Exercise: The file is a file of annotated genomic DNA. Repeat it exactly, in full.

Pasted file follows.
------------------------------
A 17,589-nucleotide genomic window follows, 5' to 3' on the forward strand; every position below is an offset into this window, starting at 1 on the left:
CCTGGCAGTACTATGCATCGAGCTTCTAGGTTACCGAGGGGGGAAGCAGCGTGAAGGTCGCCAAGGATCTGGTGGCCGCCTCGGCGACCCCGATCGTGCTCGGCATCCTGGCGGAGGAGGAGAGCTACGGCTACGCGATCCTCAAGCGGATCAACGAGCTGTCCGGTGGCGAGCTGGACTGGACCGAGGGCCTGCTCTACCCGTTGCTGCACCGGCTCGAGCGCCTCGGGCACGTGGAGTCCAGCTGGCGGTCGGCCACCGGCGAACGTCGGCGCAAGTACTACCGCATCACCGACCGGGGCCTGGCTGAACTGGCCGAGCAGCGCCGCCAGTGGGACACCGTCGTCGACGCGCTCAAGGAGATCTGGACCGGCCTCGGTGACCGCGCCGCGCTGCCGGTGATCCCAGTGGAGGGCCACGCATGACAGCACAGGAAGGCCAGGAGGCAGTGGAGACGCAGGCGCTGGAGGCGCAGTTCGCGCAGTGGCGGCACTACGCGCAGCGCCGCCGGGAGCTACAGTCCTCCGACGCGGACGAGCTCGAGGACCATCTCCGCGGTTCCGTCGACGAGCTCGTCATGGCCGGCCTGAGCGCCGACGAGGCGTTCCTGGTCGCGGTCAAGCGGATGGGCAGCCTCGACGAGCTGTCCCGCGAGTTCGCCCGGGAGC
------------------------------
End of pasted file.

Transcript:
A 17,589-nucleotide genomic window follows, 5' to 3' on the forward strand; every position below is an offset into this window, starting at 1 on the left:
CCTGGCAGTACTATGCATCGAGCTTCTAGGTTACCGAGGGGGGAAGCAGCGTGAAGGTCGCCAAGGATCTGGTGGCCGCCTCGGCGACCCCGATCGTGCTCGGCATCCTGGCGGAGGAGGAGAGCTACGGCTACGCGATCCTCAAGCGGATCAACGAGCTGTCCGGTGGCGAGCTGGACTGGACCGAGGGCCTGCTCTACCCGTTGCTGCACCGGCTCGAGCGCCTCGGGCACGTGGAGTCCAGCTGGCGGTCGGCCACCGGCGAACGTCGGCGCAAGTACTACCGCATCACCGACCGGGGCCTGGCTGAACTGGCCGAGCAGCGCCGCCAGTGGGACACCGTCGTCGACGCGCTCAAGGAGATCTGGACCGGCCTCGGTGACCGCGCCGCGCTGCCGGTGATCCCAGTGGAGGGCCACGCATGACAGCACAGGAAGGCCAGGAGGCAGTGGAGACGCAGGCGCTGGAGGCGCAGTTCGCGCAGTGGCGGCACTACGCGCAGCGCCGCCGGGAGCTACAGTCCTCCGACGCGGACGAGCTCGAGGACCATCTCCGCGGTTCCGTCGACGAGCTCGTCATGGCCGGCCTGAGCGCCGACGAGGCGTTCCTGGTCGCGGTCAAGCGGATGGGCAGCCTCGACGAGCTGTCCCGCGAGTTCGCCCGGGAGC